|Determinants of change in the inequality and associated predictors of teenage pregnancy in Uganda for the period 2006-2016: analysis of the Uganda Demographic and Health Surveys|
||Ronald Wasswa, Allen Kabagenyi, Rornald Muhumuza Kananura, Joseph Jehopio, Gideon Rutaremwa
||BMJ Open, DOI:10.1136/bmjopen-2021-053264
||Objective: Teenage pregnancy has become a public health concern in Uganda because of its negative consequences to both the mother and child. The objective of this study was to examine the determinants of change in the inequality and associated predictors of teenage pregnancy in Uganda for the period 2006-2016.
Study design: A retrospective national cross-sectional study. SETTING: Uganda.
Participants: Uganda Demographic and Health Survey secondary data of only female teenagers aged 15-19 years. The samples selected for analyses were 1936 in 2006; 2048 in 2011 and 4264 in 2016.
Outcome measure: The primary outcome was teenage pregnancy. Analysis was performed using the logistic regression, equiplots, concentration curve, normalised concentration index, decomposition of the concentration index and Oaxaca-type decomposition.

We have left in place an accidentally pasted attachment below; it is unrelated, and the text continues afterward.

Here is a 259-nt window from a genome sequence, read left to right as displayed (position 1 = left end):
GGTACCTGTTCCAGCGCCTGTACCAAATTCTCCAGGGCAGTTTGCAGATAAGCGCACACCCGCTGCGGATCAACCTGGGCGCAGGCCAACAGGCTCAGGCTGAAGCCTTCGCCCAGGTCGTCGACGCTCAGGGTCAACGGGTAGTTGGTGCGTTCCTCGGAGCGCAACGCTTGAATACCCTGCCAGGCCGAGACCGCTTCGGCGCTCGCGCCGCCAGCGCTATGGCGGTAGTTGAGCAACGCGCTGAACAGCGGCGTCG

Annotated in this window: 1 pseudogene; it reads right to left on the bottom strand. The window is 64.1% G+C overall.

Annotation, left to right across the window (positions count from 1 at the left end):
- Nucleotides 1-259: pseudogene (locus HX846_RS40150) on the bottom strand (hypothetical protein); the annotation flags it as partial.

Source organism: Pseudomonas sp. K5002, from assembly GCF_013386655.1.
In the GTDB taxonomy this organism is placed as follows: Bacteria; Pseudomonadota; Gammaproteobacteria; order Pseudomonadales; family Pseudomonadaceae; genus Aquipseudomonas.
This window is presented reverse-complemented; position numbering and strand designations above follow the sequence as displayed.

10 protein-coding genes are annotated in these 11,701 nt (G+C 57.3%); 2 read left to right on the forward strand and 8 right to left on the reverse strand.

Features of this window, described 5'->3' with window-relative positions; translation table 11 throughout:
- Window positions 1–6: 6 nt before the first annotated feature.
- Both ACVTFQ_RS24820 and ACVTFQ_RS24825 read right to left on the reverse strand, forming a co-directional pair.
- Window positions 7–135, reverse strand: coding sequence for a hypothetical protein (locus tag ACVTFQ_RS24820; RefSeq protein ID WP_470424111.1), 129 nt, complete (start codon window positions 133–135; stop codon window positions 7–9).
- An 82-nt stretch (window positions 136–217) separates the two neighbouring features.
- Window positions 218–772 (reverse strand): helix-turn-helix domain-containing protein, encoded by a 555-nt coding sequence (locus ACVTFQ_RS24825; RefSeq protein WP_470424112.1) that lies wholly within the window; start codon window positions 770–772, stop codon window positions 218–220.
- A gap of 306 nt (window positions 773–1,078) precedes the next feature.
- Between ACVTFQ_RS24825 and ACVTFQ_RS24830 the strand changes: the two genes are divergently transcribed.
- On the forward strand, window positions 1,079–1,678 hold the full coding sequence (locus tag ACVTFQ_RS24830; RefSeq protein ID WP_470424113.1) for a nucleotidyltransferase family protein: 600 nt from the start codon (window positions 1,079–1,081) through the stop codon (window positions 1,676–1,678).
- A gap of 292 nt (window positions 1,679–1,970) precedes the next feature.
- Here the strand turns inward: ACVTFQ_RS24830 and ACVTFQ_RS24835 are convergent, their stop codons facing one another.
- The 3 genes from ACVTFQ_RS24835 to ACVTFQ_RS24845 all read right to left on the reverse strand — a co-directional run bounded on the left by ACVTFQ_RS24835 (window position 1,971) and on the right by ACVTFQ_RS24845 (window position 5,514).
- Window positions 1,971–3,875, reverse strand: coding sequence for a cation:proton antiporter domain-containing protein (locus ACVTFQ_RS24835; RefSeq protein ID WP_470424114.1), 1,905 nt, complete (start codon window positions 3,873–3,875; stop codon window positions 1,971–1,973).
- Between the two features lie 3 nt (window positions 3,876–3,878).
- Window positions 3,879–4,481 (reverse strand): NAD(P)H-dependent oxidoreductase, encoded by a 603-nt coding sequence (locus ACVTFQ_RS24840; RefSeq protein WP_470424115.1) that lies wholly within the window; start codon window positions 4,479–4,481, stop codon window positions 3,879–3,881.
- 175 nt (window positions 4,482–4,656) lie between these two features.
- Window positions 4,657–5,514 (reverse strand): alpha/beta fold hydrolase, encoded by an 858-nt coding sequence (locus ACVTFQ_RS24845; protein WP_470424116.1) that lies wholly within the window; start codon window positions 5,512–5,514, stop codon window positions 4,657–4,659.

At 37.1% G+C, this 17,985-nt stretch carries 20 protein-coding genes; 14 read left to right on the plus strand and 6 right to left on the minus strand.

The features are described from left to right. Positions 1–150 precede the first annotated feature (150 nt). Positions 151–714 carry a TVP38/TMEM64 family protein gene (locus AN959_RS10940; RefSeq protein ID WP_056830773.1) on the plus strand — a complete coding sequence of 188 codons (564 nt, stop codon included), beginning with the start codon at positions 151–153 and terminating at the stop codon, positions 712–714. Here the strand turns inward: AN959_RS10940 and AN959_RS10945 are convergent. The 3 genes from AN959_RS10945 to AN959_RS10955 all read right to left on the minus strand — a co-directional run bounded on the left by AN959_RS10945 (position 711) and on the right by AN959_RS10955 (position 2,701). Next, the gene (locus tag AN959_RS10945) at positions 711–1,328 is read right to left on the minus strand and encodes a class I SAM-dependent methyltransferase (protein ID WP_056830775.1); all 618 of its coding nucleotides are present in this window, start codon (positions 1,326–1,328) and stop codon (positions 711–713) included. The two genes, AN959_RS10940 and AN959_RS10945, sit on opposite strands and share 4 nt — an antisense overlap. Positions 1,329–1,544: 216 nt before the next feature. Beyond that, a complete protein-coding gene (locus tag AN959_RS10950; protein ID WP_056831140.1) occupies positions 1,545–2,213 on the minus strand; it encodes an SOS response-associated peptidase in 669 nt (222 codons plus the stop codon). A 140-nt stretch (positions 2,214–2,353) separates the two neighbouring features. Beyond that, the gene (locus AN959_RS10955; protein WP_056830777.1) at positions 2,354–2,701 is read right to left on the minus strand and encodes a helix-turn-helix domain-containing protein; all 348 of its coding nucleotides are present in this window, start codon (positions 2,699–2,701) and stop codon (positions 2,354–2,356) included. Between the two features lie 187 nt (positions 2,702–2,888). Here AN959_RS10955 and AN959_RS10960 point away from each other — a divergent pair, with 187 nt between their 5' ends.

Results: The prevalence of teenage pregnancy has seemingly remained high and almost constant from 2006 to 2016 with the risk worsening to the disadvantage of the poor. Household wealth-index, teenagers' years of education, early sexual debut and child marriage were the main key predictors and contributors of the large inequality in teenage pregnancy from 2006 to 2016.
Conclusion: Teenage pregnancy is disproportionately prevalent among different subpopulations of adolescent girls in Uganda. We therefore recommend policy actions to sensitise communities and enforcement of child rights and child protection laws to stop child marriages. There is also need to promote girl child education, improving household incomes, and intensifying mass media awareness on the risks of early pregnancies. Further, ensuring that villages have operational adolescent and youth friendly services as well as incorporating sex education and other different adolescent reproductive health programmes in school curriculum will be key measures in reducing the large inequality in teenage pregnancy.